Bartholomew Sparrow has put the American news media under a microscope and come to a simple conclusion. Things are not only not okay, they are downright lousy.
In “Uncertain Guardians: The News Media as a Political Institution,” Sparrow contends the media are no longer guardians of the public interest. Once proud and independent watchdogs, reporters, editors and producers have been reduced to little more than lap dogs for larcenous, Wall Street-driven corporations and manipulative government officials from Ronald Reagan to Bill Clinton whose handlers have become practiced spinners of the truth.
The press is rarely adversarial these days, Sparrow argues, and usually rears its collective head only when the prominent elites on which it feeds are in conflict with each other.
“For all the preeminence of the watchdog or guardian role of the news media, I argue that the ‘fourth estate’ model of the news media is fundamentally wrong,” he writes. “Only rarely and to a limited extent are the news media able to act as significant checks on national government or as advocates of a broader public interest.”
Sparrow admits early on that his is an interpretive project since there are no databases on editors’ decisions about what to publish, or on the credibility of politicians, or about how political and economic considerations impact what ends up in print or on the air. An associate professor of government at the University of Texas, Sparrow manages a scholarly tone through his argument with more than 60 pages of sourcing notes.
Perhaps his most damning conclusions come in the chapter appropriately titled “Making Money and Making News.” Here Sparrow details how the news business has become just another business driven by publicly owned companies’ desire to maximize profits at the expense of in-depth and controversial reporting. In one two-page section, he provides a long list of media companies that inhabit the Fortune 500 and segues into recent takeovers where already huge corporations gobble up their smaller competitors in the pursuit of even greater profits. He makes the point that these mega-mergers will continue, a conclusion underscored by the fact that Time Warner, which he points out merged with Turner Broadcasting, has since the book’s publication announced a mega-merger with America Online.
Sparrow points out that newspaper giants like Gannett have been able to take over smaller newspaper companies and squeeze profits of up to 40 percent through a variety of draconian measures, which have left their media properties increasingly devoid of substance. This has been good for the accountants who run the corporations, good for the stockholders whose portfolios have soared, but a disaster for a profession whose true believers were always dependent on some degree of benevolence from those controlling the purse strings.
The bottom line in American journalism at the dawning of the new millennium is increasingly the bottom line, Sparrow concludes.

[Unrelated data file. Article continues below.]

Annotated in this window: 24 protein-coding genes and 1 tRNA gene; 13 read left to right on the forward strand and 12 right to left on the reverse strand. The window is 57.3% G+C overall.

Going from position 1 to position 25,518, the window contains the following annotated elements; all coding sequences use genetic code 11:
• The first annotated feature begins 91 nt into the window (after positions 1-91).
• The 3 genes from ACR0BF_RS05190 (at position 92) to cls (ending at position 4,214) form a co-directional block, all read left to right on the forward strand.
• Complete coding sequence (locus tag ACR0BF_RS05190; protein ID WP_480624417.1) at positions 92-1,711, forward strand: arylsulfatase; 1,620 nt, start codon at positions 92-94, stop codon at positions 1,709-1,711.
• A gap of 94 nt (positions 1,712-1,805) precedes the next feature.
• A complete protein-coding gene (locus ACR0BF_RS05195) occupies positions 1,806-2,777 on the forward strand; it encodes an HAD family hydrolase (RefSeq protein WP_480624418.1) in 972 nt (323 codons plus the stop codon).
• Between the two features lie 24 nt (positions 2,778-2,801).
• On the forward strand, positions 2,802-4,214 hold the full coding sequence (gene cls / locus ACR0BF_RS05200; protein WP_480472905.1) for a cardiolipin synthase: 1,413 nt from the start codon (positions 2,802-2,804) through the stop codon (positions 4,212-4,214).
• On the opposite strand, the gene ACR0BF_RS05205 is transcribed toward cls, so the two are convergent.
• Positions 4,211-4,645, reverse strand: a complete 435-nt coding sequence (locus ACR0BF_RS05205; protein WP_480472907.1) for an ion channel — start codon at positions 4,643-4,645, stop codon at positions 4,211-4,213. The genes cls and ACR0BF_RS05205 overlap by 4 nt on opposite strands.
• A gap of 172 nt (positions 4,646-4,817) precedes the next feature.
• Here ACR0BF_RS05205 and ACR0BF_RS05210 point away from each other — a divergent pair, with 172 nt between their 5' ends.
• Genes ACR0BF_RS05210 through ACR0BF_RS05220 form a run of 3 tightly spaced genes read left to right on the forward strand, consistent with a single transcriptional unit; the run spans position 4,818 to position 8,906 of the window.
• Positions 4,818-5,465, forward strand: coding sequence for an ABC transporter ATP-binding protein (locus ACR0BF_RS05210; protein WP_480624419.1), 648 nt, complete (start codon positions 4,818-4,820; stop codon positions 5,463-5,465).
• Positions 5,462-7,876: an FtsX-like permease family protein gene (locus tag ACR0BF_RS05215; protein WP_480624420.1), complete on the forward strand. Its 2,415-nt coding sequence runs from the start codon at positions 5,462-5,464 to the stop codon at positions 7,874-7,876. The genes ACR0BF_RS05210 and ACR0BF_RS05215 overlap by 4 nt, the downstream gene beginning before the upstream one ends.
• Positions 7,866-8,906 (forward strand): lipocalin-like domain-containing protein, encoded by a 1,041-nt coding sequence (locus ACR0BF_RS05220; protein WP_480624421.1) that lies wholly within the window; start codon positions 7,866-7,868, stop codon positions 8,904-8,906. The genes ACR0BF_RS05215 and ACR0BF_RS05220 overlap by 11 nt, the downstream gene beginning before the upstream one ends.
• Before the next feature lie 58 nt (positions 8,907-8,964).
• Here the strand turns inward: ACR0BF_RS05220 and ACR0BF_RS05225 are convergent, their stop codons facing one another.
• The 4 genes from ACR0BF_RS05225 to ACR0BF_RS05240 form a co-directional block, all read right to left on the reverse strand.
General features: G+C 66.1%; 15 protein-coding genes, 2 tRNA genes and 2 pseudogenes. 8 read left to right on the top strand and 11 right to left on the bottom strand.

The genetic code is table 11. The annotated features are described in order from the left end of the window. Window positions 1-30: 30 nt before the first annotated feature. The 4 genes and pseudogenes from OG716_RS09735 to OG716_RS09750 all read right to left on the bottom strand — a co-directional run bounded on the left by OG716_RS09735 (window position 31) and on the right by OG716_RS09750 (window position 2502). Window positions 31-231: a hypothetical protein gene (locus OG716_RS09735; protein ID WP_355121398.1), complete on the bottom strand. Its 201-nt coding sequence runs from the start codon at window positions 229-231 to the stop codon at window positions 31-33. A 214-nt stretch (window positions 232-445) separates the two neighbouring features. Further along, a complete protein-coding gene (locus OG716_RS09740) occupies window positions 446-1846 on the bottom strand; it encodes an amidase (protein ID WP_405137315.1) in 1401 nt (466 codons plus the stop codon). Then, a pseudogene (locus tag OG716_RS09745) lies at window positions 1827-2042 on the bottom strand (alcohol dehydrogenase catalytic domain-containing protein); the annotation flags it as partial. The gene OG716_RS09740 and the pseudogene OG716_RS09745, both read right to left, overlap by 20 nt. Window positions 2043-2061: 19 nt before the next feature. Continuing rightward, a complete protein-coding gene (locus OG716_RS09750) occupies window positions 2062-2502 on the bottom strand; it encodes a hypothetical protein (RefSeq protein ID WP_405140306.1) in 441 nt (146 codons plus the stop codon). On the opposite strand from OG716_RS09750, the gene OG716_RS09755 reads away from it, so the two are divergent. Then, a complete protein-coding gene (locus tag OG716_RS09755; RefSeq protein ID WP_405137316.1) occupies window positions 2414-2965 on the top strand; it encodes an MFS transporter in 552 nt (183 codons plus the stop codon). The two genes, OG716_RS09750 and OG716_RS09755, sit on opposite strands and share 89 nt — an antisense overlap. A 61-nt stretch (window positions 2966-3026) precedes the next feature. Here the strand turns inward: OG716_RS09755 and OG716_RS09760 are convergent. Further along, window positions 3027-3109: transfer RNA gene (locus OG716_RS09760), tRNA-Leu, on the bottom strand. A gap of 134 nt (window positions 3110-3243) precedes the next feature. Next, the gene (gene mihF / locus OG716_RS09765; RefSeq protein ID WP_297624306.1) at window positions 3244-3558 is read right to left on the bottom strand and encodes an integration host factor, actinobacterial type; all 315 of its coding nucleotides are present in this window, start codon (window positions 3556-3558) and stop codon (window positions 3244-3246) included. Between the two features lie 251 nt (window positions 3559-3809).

Even journalists, once the champions of the underdog, have gotten in on the greed game. Sparrow recalled this anecdote by a Washington bureau chief for NBC: “When the stock market crashed in 1929, the newspaper reporters at The Boston Globe cheered; when the market crashed in 1987, they ran and called their stockbrokers.”
Sparrow recounts a number of recent reporter sins including the general (at least initial) acceptance of the Reagan Administration’s lies about the Soviet downing of Korean airliner KAL 007, the boosterish coverage of the Gulf War in which scores of Iraqi citizens were killed by so-called “smart bombs,” and the absence of oversight when billions of dollars were lifted from taxpayers’ pockets by special interest groups as part of the savings and loan bailout.
Despite the dismal view of the state of the craft, Sparrow is not without hope or suggestions about how to fix the mess in which he envisions the press. He proposes the government tax advertising revenues while subsidizing the media based on their ability to attract circulation—a noble idea, but one that powerful corporations with forceful lobbying arms would certainly squash. A breakup of media ownership concentrations is also a good idea, Sparrow asserts, but he is well aware that things are moving fast in the other direction, accelerated by the 1996 Telecommunications Act.
On more practical ground, Sparrow proposes that the media take a tougher and more skeptical stance when dealing with government policy pronouncements, provide more detailed coverage of political and economic news, and pursue civic journalism by engaging the local community.
“Things are not OK,” Sparrow wrote in a response to a critique of his book. “But the situation that Congress, the media, and the public have created, the Congress, the media, and the public can work to reform.”
Jim Tharpe is Deputy Metro Editor of The Atlanta Journal-Constitution. He has worked at newspapers in Florida, South Carolina, and Alabama. He is a 1989 Nieman Fellow.